Tuesday, September 3, 2013

Interview: Sam Culper, III Magazine




Today we have Sam Culper of Guerrillamerica and III Magazine.

TI:  Tell us about Guerrillamerica.
SC:  Guerrillamerica started as a way for me to vent my frustration and share news stories about future hostilities.  Those future hostilities looked to me like they would involve irregular threats and devolve (or progress) into sustained guerrilla struggles.  The more and more I started reading about potential financial collapse, the more and more it began to seem orchestrated, especially given the key players’ socio-political leanings.  I’m a schoolhouse-trained intelligence professional but given all the available evidence, it doesn’t take an expert analyst to come to this conclusion.

After reading John Mosby’s Mountain Guerrilla blog for a while, I decided to change the direction of Guerrillamerica.  I was doing the same thing as a hundred other blogs, just re-hashing the news and providing commentary; maybe linking the occasional buried but significant news story.

I spent three and a half years in Iraq and Afghanistan operating on intelligence missions, and I figured that I had a unique skill that I could share that others might find valuable.  So I started blogging about intelligence-related aspects of collapse and defense.

TI:  Tell us about III Magazine.
SC:  I’m pretty interested in the cultural aspects of the III% movement.  There are all these veins and sub-groups and niches of the III% community, and there’s no one source covering us specifically.  I thought there was enough demand to start a small digital magazine to cover the movement, publicize the positive aspects, and provide human-interest pieces for community consumption.

We just published our third issue and are making plans to create a print issue for early next year.  People seem to enjoy reading it, and I’m really glad to produce it.

TI:  You also host training opportunities in the Southeast (anything above Vicksburg is ‘the Nawth’ to me, but I digress…), correct? 
SC:  I do.  Part of creating a framework for collecting good intelligence and analyzing it is training.  Collection and analysis are critical to community defense.  There was enough demand to start planning a few iterations of the Intelligence Collection and Analysis Course (ICAC).  It’s a fairly basic level of instruction that covers Operations and Communications Security, Intelligence Collection, and Intelligence Analysis.  Our communities and operating environments are likely to be difficult to understand post-SHTF (collapse or regime hard tyranny), but the better equipped with the tools to decipher what’s going on, the better off and likely safer we’ll be.  The ICAC, I hope, provides students the opportunity to learn those tools.

TI:  Any advice for someone just waking up to the realities of the world we face?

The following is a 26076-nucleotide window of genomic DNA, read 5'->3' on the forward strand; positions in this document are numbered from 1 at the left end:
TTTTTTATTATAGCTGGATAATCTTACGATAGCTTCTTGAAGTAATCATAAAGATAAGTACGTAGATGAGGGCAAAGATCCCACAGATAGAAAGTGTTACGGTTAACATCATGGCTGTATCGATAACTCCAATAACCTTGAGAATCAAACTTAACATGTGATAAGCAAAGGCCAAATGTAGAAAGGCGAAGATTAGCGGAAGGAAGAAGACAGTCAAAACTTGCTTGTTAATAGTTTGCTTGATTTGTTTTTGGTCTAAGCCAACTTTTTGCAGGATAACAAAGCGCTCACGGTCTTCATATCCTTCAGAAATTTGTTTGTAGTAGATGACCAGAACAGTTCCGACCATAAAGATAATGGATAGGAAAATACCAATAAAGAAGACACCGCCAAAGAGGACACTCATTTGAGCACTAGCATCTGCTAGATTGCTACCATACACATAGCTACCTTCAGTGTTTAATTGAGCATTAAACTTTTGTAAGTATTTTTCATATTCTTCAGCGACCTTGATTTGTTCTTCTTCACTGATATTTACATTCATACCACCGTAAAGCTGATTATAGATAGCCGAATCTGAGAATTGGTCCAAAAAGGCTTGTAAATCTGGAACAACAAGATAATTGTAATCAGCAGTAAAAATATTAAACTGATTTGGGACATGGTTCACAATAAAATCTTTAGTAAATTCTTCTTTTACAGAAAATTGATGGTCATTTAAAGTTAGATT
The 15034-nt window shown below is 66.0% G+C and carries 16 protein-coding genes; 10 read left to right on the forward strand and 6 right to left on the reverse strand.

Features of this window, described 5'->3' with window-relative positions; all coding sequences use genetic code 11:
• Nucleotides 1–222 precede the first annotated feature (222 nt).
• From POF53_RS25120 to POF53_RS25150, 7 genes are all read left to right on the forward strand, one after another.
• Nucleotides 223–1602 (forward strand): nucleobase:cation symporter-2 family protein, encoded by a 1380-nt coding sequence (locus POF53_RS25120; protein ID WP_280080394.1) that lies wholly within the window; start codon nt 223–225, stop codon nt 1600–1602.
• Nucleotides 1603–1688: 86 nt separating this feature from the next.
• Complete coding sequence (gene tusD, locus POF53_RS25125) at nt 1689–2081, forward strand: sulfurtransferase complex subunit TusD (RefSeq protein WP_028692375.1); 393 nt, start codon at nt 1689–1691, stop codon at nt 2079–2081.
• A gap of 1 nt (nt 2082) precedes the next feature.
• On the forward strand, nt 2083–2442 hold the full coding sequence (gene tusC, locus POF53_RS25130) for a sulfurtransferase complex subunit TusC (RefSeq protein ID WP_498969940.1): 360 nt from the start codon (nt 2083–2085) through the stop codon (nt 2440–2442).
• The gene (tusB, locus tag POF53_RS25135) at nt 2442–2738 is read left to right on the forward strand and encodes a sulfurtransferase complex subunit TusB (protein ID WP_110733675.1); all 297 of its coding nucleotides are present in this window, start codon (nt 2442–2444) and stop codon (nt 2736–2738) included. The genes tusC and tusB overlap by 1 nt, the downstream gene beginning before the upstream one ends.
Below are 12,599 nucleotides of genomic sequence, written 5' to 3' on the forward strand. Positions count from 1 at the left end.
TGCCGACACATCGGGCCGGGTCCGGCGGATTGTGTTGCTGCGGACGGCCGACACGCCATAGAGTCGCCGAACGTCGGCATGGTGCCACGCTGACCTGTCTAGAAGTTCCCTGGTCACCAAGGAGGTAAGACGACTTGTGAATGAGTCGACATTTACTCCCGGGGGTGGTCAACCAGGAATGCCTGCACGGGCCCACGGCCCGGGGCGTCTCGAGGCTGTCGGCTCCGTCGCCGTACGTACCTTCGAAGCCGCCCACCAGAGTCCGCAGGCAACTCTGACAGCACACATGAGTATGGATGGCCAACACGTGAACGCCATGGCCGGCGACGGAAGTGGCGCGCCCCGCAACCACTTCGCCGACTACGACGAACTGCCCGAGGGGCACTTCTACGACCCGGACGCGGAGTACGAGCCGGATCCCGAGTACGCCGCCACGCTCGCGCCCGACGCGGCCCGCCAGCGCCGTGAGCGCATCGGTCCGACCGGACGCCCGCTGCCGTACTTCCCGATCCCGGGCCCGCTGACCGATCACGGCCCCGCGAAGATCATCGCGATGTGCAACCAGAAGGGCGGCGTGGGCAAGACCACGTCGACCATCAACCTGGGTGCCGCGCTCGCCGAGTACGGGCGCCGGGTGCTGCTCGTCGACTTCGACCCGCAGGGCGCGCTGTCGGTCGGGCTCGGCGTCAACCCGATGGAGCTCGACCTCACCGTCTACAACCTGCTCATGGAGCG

SC:  Well, you’ve got a steep learning curve just like most of us did just starting off.  I think the first step is two-fold (and these steps aren’t necessarily chronological, but should be concurrent): prepare food and water storage, and find or build tribe. 

Seventy-two hours of food and water is great for 72 hours.  Hour 73 might be a different story.  What the government recommends (72 hours) is probably too little (re: Katrina, Sandy, etc.).  The second part of the first step is finding or building tribe.  Tribe are the folks who think like we do; the folks who are preparing.  They could be friends and family, members of your church or other community organization, neighbors, what-have-you.  These should be people that you trust and people that you can incorporate into disaster planning.  Cover all the fields and create some redundancy: medical, weapons, communications, and intelligence.  Remember that not only are you preparing to survive the storm, but also to protect what you have.  If you can’t protect it then you might not keep it for long.

The second step is improving your individual or family preparations, and developing the four aforementioned skills.  Expecting to train yourself in any of these skills is like expecting a surgeon to teach himself how to operate on a patient.  Learning skills independently of experts will have to suffice if it’s all that’s available; otherwise, you should be learning from an expert.  There are plenty of experts now who are willing to provide training so seek out credible experts and learn while you still can.

TI:  Anything you’d like to add before we go?
SC:   A lot of people talk about revolution, which is fine.  Most really have no clue what that entails.  Combat is not Call of Duty.  What’s likely to happen is that a state government goes to bat for its citizens.  We then have a choice: join that state in defense of Liberty, or hand to our children a overtly tyrannical government.  It’s that simple.  Things could get really ugly.  If you live in a state that’s not likely to defend its citizens’ Liberty, then move.  If your state doesn’t care about its fiduciary responsibilities, then you’re on the losing end of a breech of contract, to which I can only say again: move before that happens to you.  Revolution will occur at the state level.  It might be 1861 all over again but, given the political climate and current trends, that’s quickly become our only option.

If you want to see what the future of America looks like, look no further than Rhodesia.  The authority of our nation’s Constitution is being usurped and Patriots will suffer or hang for it.

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